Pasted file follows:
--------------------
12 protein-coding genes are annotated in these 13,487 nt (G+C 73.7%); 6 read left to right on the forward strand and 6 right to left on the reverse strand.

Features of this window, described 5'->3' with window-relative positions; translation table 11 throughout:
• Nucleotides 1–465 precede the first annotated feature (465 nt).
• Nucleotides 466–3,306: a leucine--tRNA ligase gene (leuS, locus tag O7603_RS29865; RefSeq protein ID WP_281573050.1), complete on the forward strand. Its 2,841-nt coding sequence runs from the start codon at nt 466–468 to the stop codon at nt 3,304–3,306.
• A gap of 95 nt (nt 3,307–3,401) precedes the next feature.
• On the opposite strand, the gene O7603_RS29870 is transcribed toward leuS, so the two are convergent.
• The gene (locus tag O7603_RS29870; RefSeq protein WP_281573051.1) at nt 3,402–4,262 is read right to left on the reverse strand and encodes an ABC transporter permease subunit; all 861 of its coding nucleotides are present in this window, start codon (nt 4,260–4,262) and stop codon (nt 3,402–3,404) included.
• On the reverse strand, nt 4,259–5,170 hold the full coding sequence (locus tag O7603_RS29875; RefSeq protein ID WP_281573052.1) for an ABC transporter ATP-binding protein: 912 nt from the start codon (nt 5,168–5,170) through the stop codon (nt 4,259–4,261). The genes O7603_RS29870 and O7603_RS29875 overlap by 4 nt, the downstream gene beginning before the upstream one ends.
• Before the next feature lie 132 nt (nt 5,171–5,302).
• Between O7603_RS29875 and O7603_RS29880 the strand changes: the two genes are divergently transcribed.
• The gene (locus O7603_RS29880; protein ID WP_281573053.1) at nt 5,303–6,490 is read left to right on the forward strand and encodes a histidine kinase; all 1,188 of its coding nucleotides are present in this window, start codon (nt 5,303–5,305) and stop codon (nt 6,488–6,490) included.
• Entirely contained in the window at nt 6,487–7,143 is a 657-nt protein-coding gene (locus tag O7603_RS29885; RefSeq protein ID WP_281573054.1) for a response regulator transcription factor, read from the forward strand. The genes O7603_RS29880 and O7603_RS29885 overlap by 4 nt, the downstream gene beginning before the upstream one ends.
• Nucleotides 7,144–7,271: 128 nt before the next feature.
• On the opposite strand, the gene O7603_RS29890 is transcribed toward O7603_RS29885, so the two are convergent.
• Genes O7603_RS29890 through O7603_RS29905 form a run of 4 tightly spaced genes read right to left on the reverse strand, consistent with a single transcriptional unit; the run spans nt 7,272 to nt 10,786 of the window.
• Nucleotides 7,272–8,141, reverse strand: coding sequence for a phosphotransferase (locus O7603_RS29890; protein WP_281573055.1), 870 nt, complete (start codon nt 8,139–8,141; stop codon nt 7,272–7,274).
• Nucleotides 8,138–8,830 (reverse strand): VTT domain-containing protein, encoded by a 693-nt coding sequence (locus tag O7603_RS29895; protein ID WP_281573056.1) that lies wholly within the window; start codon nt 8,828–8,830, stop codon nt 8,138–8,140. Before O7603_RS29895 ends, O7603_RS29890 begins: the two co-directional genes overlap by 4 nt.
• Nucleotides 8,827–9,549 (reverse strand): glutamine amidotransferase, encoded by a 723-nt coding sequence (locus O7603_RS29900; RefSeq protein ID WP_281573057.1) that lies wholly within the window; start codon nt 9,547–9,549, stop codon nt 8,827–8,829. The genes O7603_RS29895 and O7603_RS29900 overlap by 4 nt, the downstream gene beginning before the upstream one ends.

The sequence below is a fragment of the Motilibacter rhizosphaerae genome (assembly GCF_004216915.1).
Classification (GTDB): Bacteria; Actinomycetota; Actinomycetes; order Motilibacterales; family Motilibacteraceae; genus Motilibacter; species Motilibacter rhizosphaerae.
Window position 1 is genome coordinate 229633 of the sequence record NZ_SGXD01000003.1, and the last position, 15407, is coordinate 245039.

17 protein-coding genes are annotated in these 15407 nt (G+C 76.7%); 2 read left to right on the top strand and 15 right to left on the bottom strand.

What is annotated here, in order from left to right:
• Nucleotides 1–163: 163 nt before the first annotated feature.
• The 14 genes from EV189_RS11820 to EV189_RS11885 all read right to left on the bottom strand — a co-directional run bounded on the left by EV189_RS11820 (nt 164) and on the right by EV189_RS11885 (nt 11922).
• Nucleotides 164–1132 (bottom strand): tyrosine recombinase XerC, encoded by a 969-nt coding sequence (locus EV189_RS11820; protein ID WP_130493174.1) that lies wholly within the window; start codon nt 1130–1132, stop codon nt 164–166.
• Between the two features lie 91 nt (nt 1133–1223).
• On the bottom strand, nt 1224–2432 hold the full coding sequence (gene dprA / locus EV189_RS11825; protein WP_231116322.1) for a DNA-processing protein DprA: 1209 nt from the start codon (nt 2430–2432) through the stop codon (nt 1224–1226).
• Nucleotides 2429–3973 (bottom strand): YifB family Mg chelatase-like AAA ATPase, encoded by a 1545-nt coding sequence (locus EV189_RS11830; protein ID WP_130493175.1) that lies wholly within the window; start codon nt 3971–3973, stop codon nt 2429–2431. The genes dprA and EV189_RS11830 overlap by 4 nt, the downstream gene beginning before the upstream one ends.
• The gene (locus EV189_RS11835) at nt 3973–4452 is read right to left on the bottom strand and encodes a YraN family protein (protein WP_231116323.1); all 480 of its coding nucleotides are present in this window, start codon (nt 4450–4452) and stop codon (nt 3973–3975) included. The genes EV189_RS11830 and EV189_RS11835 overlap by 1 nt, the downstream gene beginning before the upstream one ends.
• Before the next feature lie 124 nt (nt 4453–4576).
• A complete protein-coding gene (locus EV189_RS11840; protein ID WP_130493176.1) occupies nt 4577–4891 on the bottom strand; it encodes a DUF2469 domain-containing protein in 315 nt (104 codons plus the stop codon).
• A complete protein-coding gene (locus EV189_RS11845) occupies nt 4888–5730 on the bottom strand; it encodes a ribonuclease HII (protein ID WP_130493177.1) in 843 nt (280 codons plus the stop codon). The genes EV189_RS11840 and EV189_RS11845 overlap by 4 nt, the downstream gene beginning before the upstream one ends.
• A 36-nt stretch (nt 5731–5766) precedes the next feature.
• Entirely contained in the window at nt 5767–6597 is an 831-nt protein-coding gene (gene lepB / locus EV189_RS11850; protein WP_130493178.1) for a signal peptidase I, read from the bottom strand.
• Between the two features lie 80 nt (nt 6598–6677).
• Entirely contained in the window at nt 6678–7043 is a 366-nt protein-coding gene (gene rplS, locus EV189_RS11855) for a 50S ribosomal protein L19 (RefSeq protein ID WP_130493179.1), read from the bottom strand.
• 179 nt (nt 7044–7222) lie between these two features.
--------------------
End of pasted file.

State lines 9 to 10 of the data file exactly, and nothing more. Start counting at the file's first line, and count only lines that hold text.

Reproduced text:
• Before the next feature lie 132 nt (nt 5,171–5,302).
• Between O7603_RS29875 and O7603_RS29880 the strand changes: the two genes are divergently transcribed.